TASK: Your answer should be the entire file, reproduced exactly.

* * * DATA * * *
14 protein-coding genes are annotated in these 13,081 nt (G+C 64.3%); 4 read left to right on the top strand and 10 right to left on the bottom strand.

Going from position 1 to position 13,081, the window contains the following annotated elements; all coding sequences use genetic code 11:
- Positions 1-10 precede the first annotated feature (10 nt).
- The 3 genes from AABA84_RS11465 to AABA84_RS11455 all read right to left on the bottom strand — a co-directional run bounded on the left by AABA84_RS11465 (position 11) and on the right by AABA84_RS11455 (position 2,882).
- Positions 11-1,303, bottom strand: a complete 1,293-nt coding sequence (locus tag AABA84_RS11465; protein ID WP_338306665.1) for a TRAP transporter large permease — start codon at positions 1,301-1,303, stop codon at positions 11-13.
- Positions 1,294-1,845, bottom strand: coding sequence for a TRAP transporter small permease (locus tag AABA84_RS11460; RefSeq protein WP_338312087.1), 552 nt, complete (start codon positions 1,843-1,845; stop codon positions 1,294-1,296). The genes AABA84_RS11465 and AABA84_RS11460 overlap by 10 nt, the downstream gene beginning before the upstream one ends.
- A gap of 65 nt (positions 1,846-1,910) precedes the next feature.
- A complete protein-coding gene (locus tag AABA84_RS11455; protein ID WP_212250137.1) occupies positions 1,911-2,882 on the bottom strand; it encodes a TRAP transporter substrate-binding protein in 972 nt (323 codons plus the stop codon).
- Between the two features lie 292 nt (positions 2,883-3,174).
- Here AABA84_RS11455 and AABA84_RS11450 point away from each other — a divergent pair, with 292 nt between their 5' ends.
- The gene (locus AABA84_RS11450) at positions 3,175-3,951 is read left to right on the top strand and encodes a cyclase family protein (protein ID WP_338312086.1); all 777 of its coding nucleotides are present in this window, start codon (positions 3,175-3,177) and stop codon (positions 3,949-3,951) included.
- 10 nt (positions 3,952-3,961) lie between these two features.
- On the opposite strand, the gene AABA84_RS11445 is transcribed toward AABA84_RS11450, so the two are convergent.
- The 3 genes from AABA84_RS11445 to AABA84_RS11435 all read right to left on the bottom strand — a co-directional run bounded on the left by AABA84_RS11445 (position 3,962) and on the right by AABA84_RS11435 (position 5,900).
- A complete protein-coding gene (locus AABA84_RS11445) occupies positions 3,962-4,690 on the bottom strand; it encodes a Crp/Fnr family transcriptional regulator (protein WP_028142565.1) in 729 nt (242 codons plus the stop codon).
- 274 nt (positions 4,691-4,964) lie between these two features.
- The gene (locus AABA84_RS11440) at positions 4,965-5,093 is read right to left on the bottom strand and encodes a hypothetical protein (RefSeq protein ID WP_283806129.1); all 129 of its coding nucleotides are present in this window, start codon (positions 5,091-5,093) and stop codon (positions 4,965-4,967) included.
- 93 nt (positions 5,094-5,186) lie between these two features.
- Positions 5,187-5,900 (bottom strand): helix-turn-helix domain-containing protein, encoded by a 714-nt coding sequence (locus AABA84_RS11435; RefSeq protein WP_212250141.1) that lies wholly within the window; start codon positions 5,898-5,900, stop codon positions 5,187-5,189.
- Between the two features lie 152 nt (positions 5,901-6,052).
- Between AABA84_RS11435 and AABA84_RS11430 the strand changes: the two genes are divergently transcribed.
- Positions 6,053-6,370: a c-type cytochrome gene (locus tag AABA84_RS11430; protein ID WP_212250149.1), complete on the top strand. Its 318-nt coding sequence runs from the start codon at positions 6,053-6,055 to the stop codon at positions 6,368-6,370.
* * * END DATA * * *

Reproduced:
14 protein-coding genes are annotated in these 13,081 nt (G+C 64.3%); 4 read left to right on the top strand and 10 right to left on the bottom strand.

Going from position 1 to position 13,081, the window contains the following annotated elements; all coding sequences use genetic code 11:
- Positions 1-10 precede the first annotated feature (10 nt).
- The 3 genes from AABA84_RS11465 to AABA84_RS11455 all read right to left on the bottom strand — a co-directional run bounded on the left by AABA84_RS11465 (position 11) and on the right by AABA84_RS11455 (position 2,882).
- Positions 11-1,303, bottom strand: a complete 1,293-nt coding sequence (locus tag AABA84_RS11465; protein ID WP_338306665.1) for a TRAP transporter large permease — start codon at positions 1,301-1,303, stop codon at positions 11-13.
- Positions 1,294-1,845, bottom strand: coding sequence for a TRAP transporter small permease (locus tag AABA84_RS11460; RefSeq protein WP_338312087.1), 552 nt, complete (start codon positions 1,843-1,845; stop codon positions 1,294-1,296). The genes AABA84_RS11465 and AABA84_RS11460 overlap by 10 nt, the downstream gene beginning before the upstream one ends.
- A gap of 65 nt (positions 1,846-1,910) precedes the next feature.
- A complete protein-coding gene (locus tag AABA84_RS11455; protein ID WP_212250137.1) occupies positions 1,911-2,882 on the bottom strand; it encodes a TRAP transporter substrate-binding protein in 972 nt (323 codons plus the stop codon).
- Between the two features lie 292 nt (positions 2,883-3,174).
- Here AABA84_RS11455 and AABA84_RS11450 point away from each other — a divergent pair, with 292 nt between their 5' ends.
- The gene (locus AABA84_RS11450) at positions 3,175-3,951 is read left to right on the top strand and encodes a cyclase family protein (protein ID WP_338312086.1); all 777 of its coding nucleotides are present in this window, start codon (positions 3,175-3,177) and stop codon (positions 3,949-3,951) included.
- 10 nt (positions 3,952-3,961) lie between these two features.
- On the opposite strand, the gene AABA84_RS11445 is transcribed toward AABA84_RS11450, so the two are convergent.
- The 3 genes from AABA84_RS11445 to AABA84_RS11435 all read right to left on the bottom strand — a co-directional run bounded on the left by AABA84_RS11445 (position 3,962) and on the right by AABA84_RS11435 (position 5,900).
- A complete protein-coding gene (locus AABA84_RS11445) occupies positions 3,962-4,690 on the bottom strand; it encodes a Crp/Fnr family transcriptional regulator (protein WP_028142565.1) in 729 nt (242 codons plus the stop codon).
- 274 nt (positions 4,691-4,964) lie between these two features.
- The gene (locus AABA84_RS11440) at positions 4,965-5,093 is read right to left on the bottom strand and encodes a hypothetical protein (RefSeq protein ID WP_283806129.1); all 129 of its coding nucleotides are present in this window, start codon (positions 5,091-5,093) and stop codon (positions 4,965-4,967) included.
- 93 nt (positions 5,094-5,186) lie between these two features.
- Positions 5,187-5,900 (bottom strand): helix-turn-helix domain-containing protein, encoded by a 714-nt coding sequence (locus AABA84_RS11435; RefSeq protein WP_212250141.1) that lies wholly within the window; start codon positions 5,898-5,900, stop codon positions 5,187-5,189.
- Between the two features lie 152 nt (positions 5,901-6,052).
- Between AABA84_RS11435 and AABA84_RS11430 the strand changes: the two genes are divergently transcribed.
- Positions 6,053-6,370: a c-type cytochrome gene (locus tag AABA84_RS11430; protein ID WP_212250149.1), complete on the top strand. Its 318-nt coding sequence runs from the start codon at positions 6,053-6,055 to the stop codon at positions 6,368-6,370.